Close up of a purple sprouting broccoli head. This needs to be picked, any later and it will go into flower heads and then beautiful yellow flowers which actually provide a useful source for bees, butterflies and other insects early on before other flowers are available.

The difficulty every year with the sprouting broccoli is that it is in what becomes the following year's potato patch (we have four rotating beds), and in general it is a struggle to find space for all the potatoes until the broccoli has finished! In fact, this year all the potatoes are in and the purple broccoli has only just finished in late May!

Tuesday, 16 February 2016

Welcome back!

The more observant among you may have noticed that there hasn't been a blog update for some considerable time! I have though been keeping up to my Twitter account @cashandcarrots

Main crop at the moment is parsnips, which are now starting to go a little woody inside but the outside of them is fine still for eating - parsnip chips done in a chip pan (observing all usual precautions for deep frying of course!) are delicious! They also roast very well.

There's some sprouting broccoli, and a few leeks, and a few remaining onions in store with the odd garlic left and a few potatoes keeps turning up as the ground is being dug over for this growing season.

Thoughts turn to Spring now, and what to plant where and what to sow. Due to increased work commitments, this year we're going to have to concentrate on what can be done on a mostly fire and forget basis.

Good crops for the time-limited vegetable grower:

I will assume you will wish to regularly weed and water your crops!

Onion sets - weed, dig over and prepare ground with some compost, and plant onion sets in rows or blocks. Weed occasionally - this has to be done by hand to avoid damaging the bulbs, but other than that just harvert come July-August. Or earlier if you overwinter some Japanese ones - this works at 54 north here in the UK, they can survive harsh winter weather.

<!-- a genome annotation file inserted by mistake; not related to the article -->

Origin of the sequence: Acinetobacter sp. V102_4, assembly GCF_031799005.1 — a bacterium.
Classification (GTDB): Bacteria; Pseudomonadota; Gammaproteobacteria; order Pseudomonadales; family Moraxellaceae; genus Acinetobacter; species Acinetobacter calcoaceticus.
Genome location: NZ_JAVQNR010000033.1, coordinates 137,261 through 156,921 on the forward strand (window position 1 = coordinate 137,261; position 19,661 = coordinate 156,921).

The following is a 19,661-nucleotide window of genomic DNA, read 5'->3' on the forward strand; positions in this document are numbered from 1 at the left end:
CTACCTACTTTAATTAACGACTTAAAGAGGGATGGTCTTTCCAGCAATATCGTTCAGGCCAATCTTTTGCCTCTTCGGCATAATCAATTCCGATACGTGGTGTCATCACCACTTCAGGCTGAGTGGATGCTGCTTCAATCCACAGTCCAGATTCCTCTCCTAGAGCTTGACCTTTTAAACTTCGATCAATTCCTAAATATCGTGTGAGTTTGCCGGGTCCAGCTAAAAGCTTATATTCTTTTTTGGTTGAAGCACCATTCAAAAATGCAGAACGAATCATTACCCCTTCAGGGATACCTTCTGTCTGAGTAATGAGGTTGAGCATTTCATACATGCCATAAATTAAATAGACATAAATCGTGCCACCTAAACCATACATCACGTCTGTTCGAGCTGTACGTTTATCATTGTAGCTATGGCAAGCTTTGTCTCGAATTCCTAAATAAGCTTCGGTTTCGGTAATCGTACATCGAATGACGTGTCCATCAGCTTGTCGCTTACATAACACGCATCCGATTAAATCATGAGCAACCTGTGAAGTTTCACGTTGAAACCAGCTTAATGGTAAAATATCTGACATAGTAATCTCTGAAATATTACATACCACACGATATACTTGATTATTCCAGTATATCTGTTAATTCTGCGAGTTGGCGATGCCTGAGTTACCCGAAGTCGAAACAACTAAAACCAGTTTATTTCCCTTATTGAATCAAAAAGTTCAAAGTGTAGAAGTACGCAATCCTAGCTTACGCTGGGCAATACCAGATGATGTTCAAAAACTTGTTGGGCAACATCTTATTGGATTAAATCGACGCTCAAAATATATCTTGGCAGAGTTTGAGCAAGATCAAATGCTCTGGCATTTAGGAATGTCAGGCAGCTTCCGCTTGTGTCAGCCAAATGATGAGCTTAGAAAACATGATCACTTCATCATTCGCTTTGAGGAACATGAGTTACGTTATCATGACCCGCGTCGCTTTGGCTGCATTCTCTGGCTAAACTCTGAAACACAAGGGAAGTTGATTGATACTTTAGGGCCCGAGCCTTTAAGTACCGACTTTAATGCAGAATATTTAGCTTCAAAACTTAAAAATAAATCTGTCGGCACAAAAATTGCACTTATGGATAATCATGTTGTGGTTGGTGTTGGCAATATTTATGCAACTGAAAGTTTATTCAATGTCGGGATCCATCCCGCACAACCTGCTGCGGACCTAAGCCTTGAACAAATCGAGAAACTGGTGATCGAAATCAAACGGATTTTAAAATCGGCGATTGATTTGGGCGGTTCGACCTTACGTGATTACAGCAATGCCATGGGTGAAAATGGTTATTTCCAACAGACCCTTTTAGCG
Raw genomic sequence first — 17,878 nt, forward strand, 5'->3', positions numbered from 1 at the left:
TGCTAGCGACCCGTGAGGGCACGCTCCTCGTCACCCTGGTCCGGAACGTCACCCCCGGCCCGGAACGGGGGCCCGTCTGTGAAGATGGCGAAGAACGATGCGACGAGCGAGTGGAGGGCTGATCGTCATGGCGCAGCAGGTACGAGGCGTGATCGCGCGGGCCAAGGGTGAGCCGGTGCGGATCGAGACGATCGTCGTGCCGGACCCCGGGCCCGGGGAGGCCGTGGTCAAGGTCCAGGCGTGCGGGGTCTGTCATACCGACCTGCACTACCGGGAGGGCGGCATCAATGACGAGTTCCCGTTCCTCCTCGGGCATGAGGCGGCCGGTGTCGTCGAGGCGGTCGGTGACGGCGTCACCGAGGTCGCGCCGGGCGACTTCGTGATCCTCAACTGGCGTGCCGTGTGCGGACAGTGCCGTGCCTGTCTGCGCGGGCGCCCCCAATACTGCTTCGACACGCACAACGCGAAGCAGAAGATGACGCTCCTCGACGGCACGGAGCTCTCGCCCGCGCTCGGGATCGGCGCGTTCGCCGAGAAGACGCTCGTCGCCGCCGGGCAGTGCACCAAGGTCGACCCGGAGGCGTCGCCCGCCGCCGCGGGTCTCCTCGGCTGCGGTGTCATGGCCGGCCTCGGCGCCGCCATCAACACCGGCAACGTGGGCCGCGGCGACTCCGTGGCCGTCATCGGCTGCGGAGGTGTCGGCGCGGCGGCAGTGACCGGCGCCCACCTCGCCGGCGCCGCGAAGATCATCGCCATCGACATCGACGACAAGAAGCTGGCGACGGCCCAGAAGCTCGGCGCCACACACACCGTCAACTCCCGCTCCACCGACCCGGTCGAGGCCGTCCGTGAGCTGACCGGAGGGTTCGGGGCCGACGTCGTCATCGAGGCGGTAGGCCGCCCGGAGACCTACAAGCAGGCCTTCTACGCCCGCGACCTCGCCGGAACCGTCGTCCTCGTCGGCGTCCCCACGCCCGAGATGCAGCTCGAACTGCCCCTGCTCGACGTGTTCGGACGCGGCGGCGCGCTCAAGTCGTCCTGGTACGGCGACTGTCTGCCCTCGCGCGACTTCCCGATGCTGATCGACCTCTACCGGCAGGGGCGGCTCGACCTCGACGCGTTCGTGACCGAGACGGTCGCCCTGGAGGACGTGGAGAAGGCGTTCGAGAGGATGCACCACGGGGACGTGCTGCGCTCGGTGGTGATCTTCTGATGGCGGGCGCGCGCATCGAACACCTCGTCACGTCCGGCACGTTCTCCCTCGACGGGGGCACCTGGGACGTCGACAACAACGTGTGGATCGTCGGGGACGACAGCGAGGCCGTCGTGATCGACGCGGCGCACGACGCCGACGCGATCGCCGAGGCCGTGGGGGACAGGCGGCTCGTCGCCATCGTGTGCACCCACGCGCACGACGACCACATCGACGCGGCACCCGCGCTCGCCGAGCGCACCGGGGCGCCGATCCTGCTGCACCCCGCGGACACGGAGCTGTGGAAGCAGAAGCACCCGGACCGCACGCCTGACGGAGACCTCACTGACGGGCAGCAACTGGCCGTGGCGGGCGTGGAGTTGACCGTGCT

Potatoes - weed and dig over ground, and put in plenty of organic matter - compost, manure etc into long trenches running north-south if possible. Plant potato sets over several weeks. Earth up the rows once planted and then again when there's plenty of foliage or when a late frost is forecast. Spray the main crop with Bordeaux Mixture (or for the less organically inclined Dithane) fortnightly from mid June - earlies are usually harvested well before blight comes. Blight can be a problem anywhere in the country. Dig up as necessary and eat or store. Don't dig up and eat for at least a week after spraying - I usually work out what I am going to eat for the next fortnight - dig those up and spray the rest.

Fruit bushes - dig a big hole twice as deep as you think you need in late autumn or winter (up to late Feb). Put plenty of manure and compost into the hole and then plant a minarette apply/damson/plum/pear tree or blackcurrant or raspberry (or other berry) bush. All fruit bushes can be ordered in a dormant state over the cold season. Water in. Follow pruning instructions and mulch with well rotted manure or compost a couple fo times a year. May need to use Diphane for such as black spot fungus - hate having to use it but it is the only thing that deals with it as far as I know.

Beetroot - dig over and prepare ground with compost. Plant beetroot seeds about 6-8 inches apart. Harvest!

Broccoli - either calebrese or shooting broccoli is pretty much plant into big plug pots, wait until large enouhg to withstand slugs (6-8 inches) and plant out into a dug over and composted bed about 18-24 inches apart. Use a non-harmful slug deterrent as necessary. Harvest!